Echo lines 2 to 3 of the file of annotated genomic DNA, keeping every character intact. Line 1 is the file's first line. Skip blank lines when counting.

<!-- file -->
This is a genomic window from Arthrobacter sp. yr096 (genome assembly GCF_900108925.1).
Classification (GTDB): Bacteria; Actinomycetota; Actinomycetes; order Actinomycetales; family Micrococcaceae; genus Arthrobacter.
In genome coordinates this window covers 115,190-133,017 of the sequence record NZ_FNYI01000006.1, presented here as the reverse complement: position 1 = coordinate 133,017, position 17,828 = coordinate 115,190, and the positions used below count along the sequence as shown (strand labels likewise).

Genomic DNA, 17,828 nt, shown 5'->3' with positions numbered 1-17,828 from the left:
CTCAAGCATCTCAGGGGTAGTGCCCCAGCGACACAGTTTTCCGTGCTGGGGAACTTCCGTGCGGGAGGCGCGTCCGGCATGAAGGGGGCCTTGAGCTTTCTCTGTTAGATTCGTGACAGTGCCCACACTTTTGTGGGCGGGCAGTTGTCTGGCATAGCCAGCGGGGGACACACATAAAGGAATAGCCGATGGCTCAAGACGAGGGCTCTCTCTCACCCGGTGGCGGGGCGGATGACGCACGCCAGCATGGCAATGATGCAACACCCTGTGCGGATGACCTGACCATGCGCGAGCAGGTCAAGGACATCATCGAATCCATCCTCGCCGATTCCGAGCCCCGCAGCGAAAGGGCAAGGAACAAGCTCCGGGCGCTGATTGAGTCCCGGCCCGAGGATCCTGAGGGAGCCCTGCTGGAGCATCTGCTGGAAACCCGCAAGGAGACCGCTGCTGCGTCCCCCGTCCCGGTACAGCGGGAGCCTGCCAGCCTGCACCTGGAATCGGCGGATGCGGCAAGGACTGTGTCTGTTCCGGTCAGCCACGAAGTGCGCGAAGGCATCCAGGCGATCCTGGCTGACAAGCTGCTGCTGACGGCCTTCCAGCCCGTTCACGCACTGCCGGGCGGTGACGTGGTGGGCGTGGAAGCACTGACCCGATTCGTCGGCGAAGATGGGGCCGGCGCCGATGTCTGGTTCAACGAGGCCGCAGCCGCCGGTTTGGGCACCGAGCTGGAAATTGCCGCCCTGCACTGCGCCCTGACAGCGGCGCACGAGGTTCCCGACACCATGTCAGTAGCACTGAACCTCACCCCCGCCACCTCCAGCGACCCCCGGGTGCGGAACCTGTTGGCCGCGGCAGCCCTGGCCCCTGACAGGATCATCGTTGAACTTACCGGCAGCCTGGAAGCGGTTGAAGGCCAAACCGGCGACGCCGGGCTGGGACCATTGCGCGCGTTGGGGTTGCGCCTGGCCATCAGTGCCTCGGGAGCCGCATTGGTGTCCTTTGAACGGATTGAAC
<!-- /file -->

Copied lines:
Classification (GTDB): Bacteria; Actinomycetota; Actinomycetes; order Actinomycetales; family Micrococcaceae; genus Arthrobacter.
In genome coordinates this window covers 115,190-133,017 of the sequence record NZ_FNYI01000006.1, presented here as the reverse complement: position 1 = coordinate 133,017, position 17,828 = coordinate 115,190, and the positions used below count along the sequence as shown (strand labels likewise).